Distilled : Steve Yegge’s platform rant
I came across this now legendary rant by Steve Yegge 5–6 years ago. While it was amusing and interesting then, I have now been trying to convert Myntra’s supply chain technology to a platform for over the last year and a half and have found it really relevant when thinking about what a platform is, what it means to build one, and how would you know if you succeeded in building one.
I have revisited the article over and over again over the last few months. What consistently amazes me about it is that it couples deep technical and organizational insight with damn good writing. It is a long post, and I love reading it, but I finally decided to extract the parts which most appealed to me in it. One reason for this is to crystallize my own understanding of it, and another is to freeze my understanding of it as of this point. I guess it might be interesting later on revisit this and see how much things have changed.
The follow are what I believe to be the key parts of the article.
- SOA-driven design enables Platforms.
- “All teams will henceforth expose their data and functionality through service interfaces” — this unlocks capabilities for re-use. This is the beginning of a platform.
- “All service interfaces, without exception, must be designed from the ground up to be externalizable.” — This truly unleashes the platform built under the previous dictat by implicitly mandating all softer aspects of an externally used service (rate limiting, identity, security, documentation, uptime etc). Organizing into services taught teams at Amazon not to trust each other in most of the same ways they’re not supposed to trust external developers.
- The big realization Bezos had was that he can’t always build the right thing, that he can’t build one product and have it be right for everyone.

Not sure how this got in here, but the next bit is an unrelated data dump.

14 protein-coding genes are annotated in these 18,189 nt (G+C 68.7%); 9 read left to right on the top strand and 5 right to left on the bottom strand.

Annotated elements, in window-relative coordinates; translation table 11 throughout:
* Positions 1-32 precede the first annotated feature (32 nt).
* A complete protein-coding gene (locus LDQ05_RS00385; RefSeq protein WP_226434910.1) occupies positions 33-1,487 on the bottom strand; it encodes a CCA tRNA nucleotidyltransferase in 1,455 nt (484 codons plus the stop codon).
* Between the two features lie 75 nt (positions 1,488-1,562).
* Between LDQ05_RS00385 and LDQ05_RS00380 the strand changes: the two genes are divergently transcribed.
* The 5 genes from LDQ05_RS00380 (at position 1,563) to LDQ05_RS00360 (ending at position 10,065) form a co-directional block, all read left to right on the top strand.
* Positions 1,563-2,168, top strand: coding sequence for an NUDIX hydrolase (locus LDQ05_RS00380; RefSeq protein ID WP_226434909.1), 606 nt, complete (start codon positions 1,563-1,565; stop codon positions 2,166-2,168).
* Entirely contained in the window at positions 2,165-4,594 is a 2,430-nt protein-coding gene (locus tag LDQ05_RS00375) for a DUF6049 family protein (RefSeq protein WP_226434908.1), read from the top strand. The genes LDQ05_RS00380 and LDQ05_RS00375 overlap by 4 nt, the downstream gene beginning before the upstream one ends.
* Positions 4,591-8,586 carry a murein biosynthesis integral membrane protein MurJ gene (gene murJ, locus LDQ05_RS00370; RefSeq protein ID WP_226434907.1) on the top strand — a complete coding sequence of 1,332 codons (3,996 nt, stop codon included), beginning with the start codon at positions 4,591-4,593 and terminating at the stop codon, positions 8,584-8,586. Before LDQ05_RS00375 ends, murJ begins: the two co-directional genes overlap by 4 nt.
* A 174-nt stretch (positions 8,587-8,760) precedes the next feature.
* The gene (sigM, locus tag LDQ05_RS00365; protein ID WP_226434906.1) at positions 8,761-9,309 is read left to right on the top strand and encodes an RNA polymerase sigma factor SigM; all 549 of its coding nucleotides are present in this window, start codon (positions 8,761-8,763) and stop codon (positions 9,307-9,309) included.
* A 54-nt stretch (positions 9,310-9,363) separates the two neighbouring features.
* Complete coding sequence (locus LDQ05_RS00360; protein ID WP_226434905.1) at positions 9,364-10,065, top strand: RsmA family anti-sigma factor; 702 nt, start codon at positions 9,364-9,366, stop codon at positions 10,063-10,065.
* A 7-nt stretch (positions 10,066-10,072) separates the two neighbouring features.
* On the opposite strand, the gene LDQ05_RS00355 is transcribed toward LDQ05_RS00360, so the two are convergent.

- Bezos realized that he couldnt provide everyone with the right “products” : interfaces and workflows that they liked and felt at ease with.
- A platform-less product will always be replaced by an equivalent platform-ized product.
- Conversely, a platform needs a killer app. Facebook — that is, the stock service they offer with walls and friends and such — is the killer app for the Facebook Platform.
- Facebook is successful because they built an entire constellation of products by allowing other people to do the work. So Facebook is different for everyone.
- The Golden Rule of platforms is that you “Eat Your Own Dog food”.
- The Golden Rule of Platforms can be rephrased as “Start with a Platform, and Then Use it for Everything.” You can’t have secret back doors for internal apps to get special priority access, not for ANY reason.
- A platform is an “externally programmable” system.
The first 3 points are talking about the technical aspects of building a platform.
Points 4–8 talk about how platforms fit in the business context. These are the things a business should try to evaluate when thinking of how to build. Should you build a platform? How would it aid the business in the way that it plans to grow? Is it worth the extra technical overhead that probably would not be there if you built a more tightly knit “product”?
Points 9–11 talk about the organizational thought-process for building platforms and for me, they are really, REALLY, the heart of the matter. Even as Steve’s post suggests, Google isn’t bad at platforms because they dont have the technical capacity (obviously) or business need. They are bad at it because the organization does not think about platforms as independent things on which mutiple products could be built. Teams are focussed on delivering value via products, which are then mostly not re-usable in the business context and have to be re-invented again and again as the business changes to try and do different things.
Point#11 is the litmus test of a platform — can others use the offered capabilites efficiently, without jumping through 20 hoops to build meaningful products and deliver business value. If it cannot be used “programmatically” by complete “outsiders”, it is not a platform.